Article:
Why Do Crooked Teeth Happen?

Why Do Crooked Teeth Happen?

June 25, 2019

crooked teeth

 

We all seem to have a friend who was simply born with perfectly straight teeth, but that certainly isn’t the norm. Most people develop some degree of crooked teeth throughout their lifetime because there are so many factors that can cause them to crowd or come in at an angle.

If you have crooked teeth, you’re certainly not alone. In fact, you’re part of the majority, and in many cases there isn’t anything you could have done to prevent it.

Are Crooked Teeth Genetic?

Are Crooked Teeth Genetic?

We can’t pick our parents, but they have a big role in our lives starting with our genetic makeup. Sometimes poor jaw development or a small mouth are simply inherited (thanks, mom).

A person born with a misaligned jaw may develop irritating underbites, overbites, and crossbites. With an underbite, the lower teeth fall in front of the upper teeth when the mouth and jaw are closed. An overbite means the upper teeth are too far over the lower teeth, and a crossbite involves at least one tooth that is tilting toward either the cheek or tongue.

With the teeth out of position, they tend to stick out. These conditions can also make it difficult to chew and cause headaches.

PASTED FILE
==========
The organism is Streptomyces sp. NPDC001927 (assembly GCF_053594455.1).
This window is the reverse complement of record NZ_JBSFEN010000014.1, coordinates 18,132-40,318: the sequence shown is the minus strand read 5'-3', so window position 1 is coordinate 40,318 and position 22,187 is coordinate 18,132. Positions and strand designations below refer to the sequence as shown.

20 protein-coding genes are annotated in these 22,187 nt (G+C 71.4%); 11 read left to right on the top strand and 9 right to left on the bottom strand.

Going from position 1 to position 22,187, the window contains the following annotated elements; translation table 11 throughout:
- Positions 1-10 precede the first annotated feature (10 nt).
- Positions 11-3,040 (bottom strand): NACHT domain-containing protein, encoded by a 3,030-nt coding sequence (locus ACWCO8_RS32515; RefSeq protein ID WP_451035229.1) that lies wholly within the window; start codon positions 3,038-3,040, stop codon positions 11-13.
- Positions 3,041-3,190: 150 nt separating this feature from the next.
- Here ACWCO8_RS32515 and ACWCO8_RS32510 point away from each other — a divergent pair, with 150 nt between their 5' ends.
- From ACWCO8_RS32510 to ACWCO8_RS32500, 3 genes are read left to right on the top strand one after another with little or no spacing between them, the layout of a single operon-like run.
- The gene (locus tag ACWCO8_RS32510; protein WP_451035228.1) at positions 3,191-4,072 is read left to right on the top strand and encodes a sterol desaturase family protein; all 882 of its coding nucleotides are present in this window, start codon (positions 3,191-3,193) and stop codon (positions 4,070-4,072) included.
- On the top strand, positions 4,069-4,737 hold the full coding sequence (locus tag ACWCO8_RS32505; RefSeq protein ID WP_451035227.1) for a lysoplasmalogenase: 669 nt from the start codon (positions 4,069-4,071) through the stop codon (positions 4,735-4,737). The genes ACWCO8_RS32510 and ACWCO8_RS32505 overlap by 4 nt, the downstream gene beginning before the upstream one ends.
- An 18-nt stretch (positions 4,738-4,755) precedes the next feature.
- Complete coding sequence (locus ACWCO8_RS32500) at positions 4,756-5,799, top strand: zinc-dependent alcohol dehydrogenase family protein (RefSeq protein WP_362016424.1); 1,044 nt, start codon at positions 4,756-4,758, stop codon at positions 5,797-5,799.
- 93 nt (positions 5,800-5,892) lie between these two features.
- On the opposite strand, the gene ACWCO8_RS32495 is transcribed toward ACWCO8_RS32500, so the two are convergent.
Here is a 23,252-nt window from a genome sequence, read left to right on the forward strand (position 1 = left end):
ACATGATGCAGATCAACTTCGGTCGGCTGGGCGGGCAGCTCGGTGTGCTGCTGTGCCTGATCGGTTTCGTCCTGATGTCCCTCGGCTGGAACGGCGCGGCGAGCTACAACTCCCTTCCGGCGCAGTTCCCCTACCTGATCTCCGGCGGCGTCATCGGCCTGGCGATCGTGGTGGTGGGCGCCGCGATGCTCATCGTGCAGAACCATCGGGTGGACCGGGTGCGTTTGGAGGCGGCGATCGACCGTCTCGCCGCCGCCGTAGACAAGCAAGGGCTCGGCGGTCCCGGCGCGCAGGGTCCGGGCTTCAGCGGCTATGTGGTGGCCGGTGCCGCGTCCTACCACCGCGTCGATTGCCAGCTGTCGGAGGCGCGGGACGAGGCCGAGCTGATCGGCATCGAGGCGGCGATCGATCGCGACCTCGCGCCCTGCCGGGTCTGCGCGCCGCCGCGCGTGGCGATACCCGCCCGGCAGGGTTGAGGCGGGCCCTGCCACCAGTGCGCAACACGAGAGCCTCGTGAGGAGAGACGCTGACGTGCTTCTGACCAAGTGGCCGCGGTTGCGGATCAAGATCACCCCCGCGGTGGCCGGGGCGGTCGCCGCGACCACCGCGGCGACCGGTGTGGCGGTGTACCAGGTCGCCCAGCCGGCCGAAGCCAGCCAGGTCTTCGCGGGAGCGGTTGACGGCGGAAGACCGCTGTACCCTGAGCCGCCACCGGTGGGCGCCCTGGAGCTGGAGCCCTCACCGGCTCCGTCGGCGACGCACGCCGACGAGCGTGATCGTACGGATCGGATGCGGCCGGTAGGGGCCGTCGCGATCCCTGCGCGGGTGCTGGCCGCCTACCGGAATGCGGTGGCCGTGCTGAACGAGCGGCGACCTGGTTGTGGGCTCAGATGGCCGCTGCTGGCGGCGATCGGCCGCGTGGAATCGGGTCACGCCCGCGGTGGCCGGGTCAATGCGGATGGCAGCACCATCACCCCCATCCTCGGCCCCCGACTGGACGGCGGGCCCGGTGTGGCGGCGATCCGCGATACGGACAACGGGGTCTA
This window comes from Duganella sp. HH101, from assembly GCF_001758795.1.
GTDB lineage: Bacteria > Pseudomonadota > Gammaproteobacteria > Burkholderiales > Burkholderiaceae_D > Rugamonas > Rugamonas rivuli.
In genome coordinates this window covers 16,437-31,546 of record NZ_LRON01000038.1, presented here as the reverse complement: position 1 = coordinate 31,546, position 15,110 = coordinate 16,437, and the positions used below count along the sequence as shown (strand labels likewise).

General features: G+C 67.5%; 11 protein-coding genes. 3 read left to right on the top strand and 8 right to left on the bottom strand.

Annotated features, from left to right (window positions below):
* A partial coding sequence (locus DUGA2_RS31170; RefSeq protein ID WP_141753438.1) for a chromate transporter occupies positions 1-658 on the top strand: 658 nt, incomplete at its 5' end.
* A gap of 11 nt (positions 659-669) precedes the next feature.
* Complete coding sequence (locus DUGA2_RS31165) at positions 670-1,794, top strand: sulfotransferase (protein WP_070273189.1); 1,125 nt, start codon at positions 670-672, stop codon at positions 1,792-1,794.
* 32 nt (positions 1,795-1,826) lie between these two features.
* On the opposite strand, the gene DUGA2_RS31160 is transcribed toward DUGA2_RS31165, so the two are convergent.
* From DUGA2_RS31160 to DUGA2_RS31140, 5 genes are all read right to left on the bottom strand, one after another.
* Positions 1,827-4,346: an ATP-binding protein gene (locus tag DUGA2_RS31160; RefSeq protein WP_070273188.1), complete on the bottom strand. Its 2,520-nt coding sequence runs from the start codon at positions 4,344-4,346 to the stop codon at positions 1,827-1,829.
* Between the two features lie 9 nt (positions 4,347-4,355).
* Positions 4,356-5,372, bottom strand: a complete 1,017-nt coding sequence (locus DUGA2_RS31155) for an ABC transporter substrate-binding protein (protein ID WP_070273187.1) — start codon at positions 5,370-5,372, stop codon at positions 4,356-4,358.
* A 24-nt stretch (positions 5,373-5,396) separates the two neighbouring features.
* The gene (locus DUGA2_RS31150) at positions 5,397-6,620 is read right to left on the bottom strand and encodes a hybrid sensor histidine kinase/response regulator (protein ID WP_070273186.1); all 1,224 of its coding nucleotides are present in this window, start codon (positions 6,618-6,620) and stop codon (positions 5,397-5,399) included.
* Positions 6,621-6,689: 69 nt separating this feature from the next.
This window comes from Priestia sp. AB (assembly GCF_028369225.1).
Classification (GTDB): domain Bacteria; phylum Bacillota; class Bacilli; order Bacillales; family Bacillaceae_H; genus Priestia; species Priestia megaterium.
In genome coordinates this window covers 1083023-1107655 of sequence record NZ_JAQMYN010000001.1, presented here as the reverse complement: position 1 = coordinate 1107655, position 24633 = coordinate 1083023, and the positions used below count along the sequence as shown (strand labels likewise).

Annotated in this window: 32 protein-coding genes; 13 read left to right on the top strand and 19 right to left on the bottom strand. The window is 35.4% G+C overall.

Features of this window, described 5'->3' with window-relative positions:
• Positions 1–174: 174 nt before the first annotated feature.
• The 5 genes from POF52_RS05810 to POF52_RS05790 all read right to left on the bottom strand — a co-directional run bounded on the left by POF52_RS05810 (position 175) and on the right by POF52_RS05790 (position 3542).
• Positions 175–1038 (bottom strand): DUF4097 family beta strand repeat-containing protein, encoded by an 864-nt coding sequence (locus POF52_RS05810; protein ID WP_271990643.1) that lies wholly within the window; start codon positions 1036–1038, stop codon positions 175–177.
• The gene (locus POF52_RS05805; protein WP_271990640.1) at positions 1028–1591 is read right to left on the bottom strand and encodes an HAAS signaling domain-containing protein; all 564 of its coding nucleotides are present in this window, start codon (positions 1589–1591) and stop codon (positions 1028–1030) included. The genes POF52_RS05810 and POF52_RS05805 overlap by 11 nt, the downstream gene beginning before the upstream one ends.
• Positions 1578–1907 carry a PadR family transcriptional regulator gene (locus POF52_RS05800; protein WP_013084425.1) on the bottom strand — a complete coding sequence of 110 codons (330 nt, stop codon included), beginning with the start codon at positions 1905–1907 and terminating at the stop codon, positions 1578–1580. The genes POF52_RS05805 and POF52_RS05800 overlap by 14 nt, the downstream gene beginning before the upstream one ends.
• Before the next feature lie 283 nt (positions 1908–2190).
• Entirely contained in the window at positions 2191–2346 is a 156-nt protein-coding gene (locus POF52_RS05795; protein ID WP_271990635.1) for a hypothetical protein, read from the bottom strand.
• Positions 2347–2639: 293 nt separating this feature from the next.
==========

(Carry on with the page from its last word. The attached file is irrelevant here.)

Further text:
Being born with a small mouth is another genetic misfortune that can cause our teeth to crowd and move around to make room for each other.

 

Orofacial Myofunctional Disorders

Orofacial Myofunctional Disorders

The American Speech-Language-Hearing Association looks into orofacial myofunctional disorders (OMDs) because they often lead to problems with tongue movement and speech. They define OMDs as “abnormal movement patterns of the face and mouth,” such as:

Mouth BreathingMouth Breathing

Constant breathing through the mouth is a bad habit that many people unconsciously develop as they age. In addition to bad breath and gum disease, mouth breathing can cause crooked teeth as the jaw is regularly in abnormal positions rather than developing the proper muscles to keep it in place.

Tongue ThrustingTongue Thrusting

It takes some time for babies to learn how to control their tongues. You’ve probably noticed the way they tend to push out their tongue when they talk, drink, or eat. But if they continue those behaviors for too long, they won’t develop the necessary muscles and bones in their face and mouth.

Thumb SuckingThumb Sucking

While sucking on thumbs and fingers has a calming and soothing effect on young children, it can affect teeth alignment. Even pacifiers and bottles can have a negative impact on a child’s teeth if they are used for too long.

 

Asthma and Allergies

Asthma and Allergies

When you think of respiratory issues, you probably don’t think about how they impact teeth. But common allergies and asthma can lead to prolonged periods of open-mouth breathing, which contributes to jaw misalignment, incorrect facial development, and crooked teeth.

 

Tooth Injury

Injury

Any crash, fall, or fight can lead to facial trauma that may cause crooked teeth. Any injury to the jaw or mouth can interfere with your smile, whether you knock out a tooth or knock your jaw out of alignment.